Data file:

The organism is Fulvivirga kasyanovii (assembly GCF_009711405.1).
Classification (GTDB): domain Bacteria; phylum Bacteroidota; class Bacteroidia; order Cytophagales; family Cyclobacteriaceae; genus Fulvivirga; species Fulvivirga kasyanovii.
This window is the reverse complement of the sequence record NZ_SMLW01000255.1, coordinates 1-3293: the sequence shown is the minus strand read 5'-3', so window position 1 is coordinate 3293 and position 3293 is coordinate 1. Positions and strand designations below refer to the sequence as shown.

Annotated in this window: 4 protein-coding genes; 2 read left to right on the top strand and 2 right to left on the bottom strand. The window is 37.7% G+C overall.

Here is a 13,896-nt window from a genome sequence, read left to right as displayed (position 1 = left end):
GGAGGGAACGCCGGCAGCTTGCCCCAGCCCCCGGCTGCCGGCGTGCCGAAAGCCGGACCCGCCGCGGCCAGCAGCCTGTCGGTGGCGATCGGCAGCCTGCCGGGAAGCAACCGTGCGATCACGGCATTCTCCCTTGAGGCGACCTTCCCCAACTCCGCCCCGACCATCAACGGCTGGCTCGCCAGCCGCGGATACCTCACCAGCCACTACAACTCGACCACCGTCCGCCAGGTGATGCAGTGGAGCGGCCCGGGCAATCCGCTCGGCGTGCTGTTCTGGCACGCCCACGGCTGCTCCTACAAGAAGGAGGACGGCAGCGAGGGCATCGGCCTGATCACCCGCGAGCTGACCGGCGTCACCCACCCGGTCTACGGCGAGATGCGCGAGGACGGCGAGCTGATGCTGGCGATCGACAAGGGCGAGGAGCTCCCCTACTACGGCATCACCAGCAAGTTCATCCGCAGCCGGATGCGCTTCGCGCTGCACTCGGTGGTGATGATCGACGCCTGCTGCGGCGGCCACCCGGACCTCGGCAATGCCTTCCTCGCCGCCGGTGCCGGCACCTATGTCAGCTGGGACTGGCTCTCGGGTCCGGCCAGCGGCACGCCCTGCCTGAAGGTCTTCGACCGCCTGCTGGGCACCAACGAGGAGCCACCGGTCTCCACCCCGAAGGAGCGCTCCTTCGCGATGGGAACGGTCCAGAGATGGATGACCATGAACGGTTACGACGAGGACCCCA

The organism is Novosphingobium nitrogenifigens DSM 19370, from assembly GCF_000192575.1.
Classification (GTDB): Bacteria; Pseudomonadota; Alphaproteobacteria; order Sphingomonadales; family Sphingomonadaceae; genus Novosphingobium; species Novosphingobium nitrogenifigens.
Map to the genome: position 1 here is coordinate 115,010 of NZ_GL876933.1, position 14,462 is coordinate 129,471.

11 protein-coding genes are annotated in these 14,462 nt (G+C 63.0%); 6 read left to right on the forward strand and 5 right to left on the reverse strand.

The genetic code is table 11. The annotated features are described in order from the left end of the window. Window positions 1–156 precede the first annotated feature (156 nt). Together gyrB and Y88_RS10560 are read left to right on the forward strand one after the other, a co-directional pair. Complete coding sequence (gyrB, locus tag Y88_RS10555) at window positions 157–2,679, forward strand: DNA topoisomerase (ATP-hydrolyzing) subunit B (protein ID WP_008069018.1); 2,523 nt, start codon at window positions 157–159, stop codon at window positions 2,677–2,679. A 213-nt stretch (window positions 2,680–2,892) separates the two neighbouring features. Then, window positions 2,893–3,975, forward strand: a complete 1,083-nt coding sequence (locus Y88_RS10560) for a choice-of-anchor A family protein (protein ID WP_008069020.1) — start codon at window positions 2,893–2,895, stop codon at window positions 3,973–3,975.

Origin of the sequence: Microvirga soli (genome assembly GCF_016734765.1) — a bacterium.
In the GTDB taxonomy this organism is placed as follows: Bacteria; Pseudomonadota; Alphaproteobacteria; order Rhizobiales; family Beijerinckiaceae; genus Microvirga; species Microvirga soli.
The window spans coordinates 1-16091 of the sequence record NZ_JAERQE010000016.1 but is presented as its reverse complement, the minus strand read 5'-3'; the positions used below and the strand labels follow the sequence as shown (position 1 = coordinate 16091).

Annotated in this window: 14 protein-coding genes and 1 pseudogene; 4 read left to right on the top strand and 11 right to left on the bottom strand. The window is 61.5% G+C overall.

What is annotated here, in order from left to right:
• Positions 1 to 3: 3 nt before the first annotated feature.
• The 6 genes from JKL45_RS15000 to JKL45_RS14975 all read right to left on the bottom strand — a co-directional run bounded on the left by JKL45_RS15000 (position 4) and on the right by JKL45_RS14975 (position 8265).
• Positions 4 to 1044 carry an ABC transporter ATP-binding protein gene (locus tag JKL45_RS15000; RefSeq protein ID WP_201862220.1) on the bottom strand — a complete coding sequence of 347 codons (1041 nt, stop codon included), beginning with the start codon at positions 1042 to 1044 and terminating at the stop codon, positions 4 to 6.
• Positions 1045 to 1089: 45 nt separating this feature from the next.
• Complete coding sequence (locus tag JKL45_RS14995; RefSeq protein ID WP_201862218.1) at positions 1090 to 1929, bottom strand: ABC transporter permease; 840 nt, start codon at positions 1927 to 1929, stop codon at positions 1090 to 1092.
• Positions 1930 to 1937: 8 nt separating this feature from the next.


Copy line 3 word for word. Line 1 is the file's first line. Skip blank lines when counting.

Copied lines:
This window is the reverse complement of the sequence record NZ_SMLW01000255.1, coordinates 1-3293: the sequence shown is the minus strand read 5'-3', so window position 1 is coordinate 3293 and position 3293 is coordinate 1. Positions and strand designations below refer to the sequence as shown.